Ask Fan Landers: What Can I Do To Make My Album A Success?
You want to be consistent, not pushy. A simple two-line email inviting them to any bigger show you are playing about a week before the show is ideal. You do not need to invite them to every show. Things that can help develop a rapport: tell them if there is another awesome band on the bill, or that you agreed/disagreed (respectfully) with their review of a new record, respond to one of their tweets--just something that isn't like MY BAND MY BAND OMG PLEASE LET ME TELL YOU ABOUT MY BAND, all desperation robot style. You are paving the way in advance so that you have a direct route to them once it is time to drop the album.
If you would like to hire a publicist/radio/marketing for your album promotion, three to six months out is the time to start shopping for them. Ask bands you know, bookers, folks at small labels for recommendations, find out whom they usually hire (or if they do). If the new album is a departure from your existing material, having demos of two or three songs will be useful in this process, if you do not have the entire album already in the bag.
Network with other bands with more touring experience and see if you can't find folks who want to do weekends. One of the great things about Chicago is the Midwestern college town circuit. Play some shows with bands that aren't an exact fit with your indie rock pop sound. Make yourself known to other scenes, other fanbases.
Your website is pretty solid, utilitarian. Like that Downtown Chicago in glowing reggae colors graphic. Make sure you have a few songs that are downloadable, a press photo that is downloadable (both high and web resolution) with the band members ID'd left to right, and a bio that is actually about your band. The amount of bios I get from bands where there is no useful information--the names of members, where they are from, who produced the album, what they might sound like, how many records they've made previously, how long they have been together--is staggering. If there is anything special about the album or the song that one might not instantly derive from listening--a concept, theme, inspiration, it is useful to mention that as well. Make sure your online shiz serves you well and is functional and all connected.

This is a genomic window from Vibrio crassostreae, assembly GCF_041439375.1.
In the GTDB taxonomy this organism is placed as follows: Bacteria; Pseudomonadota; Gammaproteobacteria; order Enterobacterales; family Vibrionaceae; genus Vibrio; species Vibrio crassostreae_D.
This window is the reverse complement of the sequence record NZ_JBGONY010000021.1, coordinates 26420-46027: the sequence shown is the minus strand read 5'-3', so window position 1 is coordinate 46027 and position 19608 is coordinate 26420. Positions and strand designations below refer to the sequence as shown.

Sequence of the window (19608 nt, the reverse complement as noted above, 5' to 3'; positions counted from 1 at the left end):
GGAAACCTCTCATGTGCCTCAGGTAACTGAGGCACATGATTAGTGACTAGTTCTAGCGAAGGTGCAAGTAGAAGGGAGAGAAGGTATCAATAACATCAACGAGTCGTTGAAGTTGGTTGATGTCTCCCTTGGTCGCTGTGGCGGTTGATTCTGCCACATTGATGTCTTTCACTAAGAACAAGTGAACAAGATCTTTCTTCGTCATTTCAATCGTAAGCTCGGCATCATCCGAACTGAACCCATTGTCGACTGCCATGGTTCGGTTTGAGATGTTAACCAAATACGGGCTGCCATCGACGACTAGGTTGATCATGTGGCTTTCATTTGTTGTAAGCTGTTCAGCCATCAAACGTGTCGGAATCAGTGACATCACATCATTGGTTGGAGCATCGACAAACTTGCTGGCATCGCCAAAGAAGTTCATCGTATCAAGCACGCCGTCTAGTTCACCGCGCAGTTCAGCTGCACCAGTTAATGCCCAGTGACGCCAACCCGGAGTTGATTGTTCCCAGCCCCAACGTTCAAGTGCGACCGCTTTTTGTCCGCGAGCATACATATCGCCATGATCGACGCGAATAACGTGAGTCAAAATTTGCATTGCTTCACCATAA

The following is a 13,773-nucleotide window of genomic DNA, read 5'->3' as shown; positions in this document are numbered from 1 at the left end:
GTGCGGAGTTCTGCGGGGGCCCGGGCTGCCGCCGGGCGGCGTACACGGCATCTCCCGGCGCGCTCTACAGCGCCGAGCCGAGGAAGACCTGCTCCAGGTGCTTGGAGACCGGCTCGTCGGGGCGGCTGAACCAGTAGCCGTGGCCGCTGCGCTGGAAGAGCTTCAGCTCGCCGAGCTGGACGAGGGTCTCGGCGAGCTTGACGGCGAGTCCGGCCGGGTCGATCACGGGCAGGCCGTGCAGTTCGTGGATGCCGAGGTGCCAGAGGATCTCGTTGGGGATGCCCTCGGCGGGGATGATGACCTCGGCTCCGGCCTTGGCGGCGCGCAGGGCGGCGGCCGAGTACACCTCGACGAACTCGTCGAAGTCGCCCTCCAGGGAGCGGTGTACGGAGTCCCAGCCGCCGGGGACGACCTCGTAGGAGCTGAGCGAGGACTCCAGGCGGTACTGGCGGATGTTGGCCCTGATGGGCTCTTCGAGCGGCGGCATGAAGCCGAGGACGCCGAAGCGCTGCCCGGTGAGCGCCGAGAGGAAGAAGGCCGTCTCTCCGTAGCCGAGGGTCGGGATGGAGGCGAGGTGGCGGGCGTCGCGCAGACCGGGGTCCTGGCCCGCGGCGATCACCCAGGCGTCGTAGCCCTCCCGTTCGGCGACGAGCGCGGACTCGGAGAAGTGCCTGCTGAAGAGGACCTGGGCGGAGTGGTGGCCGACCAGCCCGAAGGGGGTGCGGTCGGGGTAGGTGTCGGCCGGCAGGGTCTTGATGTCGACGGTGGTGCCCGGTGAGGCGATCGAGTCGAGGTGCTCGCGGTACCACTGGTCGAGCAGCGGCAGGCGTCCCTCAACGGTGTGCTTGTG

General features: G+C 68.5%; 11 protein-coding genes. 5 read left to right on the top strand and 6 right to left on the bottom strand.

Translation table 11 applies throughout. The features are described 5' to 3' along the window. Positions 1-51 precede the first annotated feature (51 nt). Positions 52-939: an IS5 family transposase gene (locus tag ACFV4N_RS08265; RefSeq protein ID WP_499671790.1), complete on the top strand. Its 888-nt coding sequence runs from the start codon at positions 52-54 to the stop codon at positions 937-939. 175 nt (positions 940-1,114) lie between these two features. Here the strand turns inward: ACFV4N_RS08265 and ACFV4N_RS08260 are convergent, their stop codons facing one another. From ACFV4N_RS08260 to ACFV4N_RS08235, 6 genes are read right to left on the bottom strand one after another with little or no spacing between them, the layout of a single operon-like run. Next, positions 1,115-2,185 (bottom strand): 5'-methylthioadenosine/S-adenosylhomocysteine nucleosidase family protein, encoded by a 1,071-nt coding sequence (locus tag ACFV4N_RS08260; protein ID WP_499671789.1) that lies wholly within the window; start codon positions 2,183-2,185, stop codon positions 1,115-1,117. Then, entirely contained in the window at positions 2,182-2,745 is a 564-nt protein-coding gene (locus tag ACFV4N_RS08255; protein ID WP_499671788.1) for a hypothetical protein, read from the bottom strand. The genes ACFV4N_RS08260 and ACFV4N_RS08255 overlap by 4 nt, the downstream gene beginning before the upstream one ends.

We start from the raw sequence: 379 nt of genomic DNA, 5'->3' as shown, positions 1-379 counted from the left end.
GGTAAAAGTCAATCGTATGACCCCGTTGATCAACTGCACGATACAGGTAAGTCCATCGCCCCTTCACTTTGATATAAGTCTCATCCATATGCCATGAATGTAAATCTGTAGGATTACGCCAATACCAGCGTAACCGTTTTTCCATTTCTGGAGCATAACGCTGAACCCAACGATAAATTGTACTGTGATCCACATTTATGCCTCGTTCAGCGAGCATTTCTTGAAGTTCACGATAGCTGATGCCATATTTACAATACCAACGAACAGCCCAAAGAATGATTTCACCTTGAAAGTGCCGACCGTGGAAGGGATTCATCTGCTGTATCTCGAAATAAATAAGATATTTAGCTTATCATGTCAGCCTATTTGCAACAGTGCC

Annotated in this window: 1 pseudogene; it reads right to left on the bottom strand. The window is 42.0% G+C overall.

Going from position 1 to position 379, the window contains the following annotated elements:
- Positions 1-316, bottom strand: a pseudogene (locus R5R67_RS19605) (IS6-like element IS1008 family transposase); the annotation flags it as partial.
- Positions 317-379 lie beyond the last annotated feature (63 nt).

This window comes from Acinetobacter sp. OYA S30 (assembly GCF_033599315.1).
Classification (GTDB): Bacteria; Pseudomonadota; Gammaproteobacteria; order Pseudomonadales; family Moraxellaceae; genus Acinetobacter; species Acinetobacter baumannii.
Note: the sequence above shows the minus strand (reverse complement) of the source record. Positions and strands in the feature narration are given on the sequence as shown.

Since you are investing a lot of effort and (probably) money into your band at this point, make sure you have all your insurance ducks in a row. Everyone in the band should have renters insurance; having gear stolen can jeopardize your existences as a band (see also: fellow Chicagoans Nude Sunrise, currently trying to raise funds after being robbed of all their gear). Renters insurance is, like, $8-12 a month if you tack it on to an auto policy. Go visit your insurance agent and make sure you have a policy that covers your van being broken in to, and make sure the policy accurately reflects what it would take to replace all your gear. Ask all the annoying what if questions you can think of. Document your gear: take photos, get serial numbers, and any documentation on it. Make a couple copies of all that business and each of you stash one in a safe place.
All that stuff is the unsexy end of the hustle, so make sure to throw in something fun. Start a tumblog, screen some shirts, start a band zine, make a mixtape for your fans, come up with a contest that happens at your shows, play a birthday party, do an elaborately staged publicity photo or, perhaps, nurse a rivalry with another band. Everyone loves a good beef.
Good luck with your album and have a safe tour.